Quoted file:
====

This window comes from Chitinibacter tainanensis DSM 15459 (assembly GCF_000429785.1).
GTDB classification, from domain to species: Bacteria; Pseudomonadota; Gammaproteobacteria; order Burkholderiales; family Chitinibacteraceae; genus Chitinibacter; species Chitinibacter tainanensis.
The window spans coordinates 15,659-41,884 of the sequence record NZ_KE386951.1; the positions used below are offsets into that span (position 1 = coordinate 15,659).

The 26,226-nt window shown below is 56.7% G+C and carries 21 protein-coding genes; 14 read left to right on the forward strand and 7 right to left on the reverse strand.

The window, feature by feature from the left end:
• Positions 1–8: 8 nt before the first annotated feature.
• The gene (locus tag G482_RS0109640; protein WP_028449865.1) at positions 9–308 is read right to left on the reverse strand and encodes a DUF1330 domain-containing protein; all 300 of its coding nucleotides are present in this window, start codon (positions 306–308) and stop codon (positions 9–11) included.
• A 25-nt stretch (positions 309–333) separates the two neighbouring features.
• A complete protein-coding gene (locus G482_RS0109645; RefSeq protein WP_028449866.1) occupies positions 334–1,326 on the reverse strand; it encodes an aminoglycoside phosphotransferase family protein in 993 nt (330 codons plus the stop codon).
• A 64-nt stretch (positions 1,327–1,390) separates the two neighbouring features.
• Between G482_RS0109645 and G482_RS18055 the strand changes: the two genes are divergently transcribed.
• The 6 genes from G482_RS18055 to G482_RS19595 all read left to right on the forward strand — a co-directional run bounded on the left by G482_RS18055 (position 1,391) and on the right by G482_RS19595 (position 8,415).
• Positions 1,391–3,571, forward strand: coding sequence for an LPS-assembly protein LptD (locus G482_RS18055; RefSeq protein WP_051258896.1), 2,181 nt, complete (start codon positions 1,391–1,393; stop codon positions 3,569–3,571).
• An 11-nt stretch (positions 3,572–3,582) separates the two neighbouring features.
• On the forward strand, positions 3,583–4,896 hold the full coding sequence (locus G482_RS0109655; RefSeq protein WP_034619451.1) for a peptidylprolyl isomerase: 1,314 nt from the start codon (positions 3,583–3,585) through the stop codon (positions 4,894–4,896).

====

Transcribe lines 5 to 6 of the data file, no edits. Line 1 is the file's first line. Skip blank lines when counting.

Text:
The window, feature by feature from the left end:
• Positions 1–8: 8 nt before the first annotated feature.